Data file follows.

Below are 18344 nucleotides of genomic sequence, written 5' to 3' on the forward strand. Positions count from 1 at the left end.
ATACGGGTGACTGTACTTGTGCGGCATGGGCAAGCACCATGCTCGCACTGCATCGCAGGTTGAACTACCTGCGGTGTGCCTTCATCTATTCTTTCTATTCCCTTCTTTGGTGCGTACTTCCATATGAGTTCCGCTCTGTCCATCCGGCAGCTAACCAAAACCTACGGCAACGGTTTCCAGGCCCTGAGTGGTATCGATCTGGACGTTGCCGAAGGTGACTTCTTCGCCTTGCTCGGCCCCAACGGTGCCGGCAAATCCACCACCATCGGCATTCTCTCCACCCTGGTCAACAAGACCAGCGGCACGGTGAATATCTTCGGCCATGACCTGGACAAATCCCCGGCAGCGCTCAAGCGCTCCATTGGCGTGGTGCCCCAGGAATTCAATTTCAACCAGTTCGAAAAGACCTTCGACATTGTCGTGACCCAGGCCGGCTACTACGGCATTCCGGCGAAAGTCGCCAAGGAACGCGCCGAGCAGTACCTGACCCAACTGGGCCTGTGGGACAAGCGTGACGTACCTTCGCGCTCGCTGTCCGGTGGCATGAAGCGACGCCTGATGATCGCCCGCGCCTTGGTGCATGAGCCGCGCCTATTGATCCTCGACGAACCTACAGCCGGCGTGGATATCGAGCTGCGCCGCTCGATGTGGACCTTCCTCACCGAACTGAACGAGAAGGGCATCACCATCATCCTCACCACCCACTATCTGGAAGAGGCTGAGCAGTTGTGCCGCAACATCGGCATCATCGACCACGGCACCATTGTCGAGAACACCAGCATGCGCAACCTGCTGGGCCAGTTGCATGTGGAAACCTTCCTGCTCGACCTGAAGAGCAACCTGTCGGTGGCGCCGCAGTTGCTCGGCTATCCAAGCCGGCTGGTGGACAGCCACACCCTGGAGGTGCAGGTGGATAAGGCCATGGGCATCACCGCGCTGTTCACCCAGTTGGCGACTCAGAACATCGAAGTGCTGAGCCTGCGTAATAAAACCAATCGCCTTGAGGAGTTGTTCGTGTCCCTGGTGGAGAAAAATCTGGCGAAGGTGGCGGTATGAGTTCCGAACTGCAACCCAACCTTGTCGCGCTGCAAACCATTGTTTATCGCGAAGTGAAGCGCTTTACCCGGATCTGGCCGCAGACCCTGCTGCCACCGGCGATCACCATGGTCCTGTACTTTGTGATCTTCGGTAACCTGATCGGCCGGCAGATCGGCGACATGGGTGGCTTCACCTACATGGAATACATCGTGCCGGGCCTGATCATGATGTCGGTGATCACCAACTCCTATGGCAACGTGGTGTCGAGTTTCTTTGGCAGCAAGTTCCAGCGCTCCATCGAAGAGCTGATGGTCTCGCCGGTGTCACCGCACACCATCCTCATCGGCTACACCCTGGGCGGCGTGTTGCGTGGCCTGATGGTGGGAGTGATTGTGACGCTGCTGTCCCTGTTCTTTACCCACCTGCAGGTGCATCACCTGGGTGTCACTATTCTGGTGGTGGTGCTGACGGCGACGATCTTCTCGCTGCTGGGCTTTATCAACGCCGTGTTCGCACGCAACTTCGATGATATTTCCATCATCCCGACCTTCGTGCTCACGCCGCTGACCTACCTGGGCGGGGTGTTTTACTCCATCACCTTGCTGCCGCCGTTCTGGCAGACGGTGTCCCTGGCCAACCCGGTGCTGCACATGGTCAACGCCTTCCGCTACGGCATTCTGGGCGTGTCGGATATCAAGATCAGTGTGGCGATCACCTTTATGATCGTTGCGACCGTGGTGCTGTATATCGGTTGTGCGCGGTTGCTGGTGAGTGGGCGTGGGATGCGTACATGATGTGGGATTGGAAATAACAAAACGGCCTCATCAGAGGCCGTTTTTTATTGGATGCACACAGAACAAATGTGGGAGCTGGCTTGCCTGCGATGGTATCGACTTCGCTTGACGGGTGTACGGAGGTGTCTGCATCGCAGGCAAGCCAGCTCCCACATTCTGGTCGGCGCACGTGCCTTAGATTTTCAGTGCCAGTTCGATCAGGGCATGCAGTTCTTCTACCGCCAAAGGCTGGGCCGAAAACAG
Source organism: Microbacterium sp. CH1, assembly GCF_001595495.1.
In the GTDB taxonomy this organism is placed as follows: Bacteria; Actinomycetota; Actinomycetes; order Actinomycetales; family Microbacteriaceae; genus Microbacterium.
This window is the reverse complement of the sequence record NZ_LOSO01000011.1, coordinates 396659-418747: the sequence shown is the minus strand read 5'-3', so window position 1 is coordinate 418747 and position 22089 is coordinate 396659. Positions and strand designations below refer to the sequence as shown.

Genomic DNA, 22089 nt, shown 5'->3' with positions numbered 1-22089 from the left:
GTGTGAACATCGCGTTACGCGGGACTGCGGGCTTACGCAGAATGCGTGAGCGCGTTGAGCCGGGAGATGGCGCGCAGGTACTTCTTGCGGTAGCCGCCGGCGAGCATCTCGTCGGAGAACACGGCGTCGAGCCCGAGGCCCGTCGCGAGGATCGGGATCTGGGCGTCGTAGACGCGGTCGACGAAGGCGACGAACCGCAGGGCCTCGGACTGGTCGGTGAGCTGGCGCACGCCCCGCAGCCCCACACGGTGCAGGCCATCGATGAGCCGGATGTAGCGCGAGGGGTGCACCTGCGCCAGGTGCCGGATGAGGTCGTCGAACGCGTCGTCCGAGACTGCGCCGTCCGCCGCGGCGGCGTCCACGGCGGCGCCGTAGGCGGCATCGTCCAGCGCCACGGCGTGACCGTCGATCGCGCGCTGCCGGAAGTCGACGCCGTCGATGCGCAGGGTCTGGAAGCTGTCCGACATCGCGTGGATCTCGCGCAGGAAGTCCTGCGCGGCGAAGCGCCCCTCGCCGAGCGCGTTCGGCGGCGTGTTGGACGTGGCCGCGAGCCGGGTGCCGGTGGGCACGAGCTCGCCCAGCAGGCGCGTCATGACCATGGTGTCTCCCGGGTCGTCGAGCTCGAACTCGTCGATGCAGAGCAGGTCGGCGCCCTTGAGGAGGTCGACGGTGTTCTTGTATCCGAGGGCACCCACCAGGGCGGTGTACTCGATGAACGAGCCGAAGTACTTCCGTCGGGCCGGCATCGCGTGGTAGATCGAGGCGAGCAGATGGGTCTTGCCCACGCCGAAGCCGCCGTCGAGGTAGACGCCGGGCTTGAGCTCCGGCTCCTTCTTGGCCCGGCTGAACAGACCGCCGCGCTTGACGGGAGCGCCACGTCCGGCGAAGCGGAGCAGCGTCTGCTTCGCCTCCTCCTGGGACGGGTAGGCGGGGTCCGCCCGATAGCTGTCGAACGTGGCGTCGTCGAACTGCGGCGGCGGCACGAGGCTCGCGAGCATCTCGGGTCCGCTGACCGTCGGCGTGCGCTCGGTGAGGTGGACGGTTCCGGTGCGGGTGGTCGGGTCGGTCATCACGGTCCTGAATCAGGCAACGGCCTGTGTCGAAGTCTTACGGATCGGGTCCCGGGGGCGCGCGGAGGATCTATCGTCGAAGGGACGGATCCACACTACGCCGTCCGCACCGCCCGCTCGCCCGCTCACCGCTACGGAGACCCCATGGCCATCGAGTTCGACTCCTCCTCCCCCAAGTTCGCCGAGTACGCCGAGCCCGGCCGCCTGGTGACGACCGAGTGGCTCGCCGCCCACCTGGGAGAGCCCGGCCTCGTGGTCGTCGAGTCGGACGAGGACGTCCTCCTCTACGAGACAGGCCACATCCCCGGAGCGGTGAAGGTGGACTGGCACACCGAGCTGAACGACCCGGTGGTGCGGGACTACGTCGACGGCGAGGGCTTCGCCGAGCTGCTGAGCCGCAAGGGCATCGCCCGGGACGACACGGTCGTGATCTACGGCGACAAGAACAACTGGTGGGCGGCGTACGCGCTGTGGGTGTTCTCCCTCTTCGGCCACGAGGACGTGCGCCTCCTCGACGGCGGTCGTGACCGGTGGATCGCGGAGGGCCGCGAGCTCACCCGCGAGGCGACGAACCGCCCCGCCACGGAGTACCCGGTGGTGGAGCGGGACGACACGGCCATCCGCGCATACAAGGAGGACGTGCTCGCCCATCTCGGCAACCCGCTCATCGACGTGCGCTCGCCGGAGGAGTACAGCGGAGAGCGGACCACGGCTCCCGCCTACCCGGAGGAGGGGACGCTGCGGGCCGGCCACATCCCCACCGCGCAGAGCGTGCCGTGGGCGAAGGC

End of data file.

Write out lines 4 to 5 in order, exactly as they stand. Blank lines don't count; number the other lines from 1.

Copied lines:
In the GTDB taxonomy this organism is placed as follows: Bacteria; Actinomycetota; Actinomycetes; order Actinomycetales; family Microbacteriaceae; genus Microbacterium.
This window is the reverse complement of the sequence record NZ_LOSO01000011.1, coordinates 396659-418747: the sequence shown is the minus strand read 5'-3', so window position 1 is coordinate 418747 and position 22089 is coordinate 396659. Positions and strand designations below refer to the sequence as shown.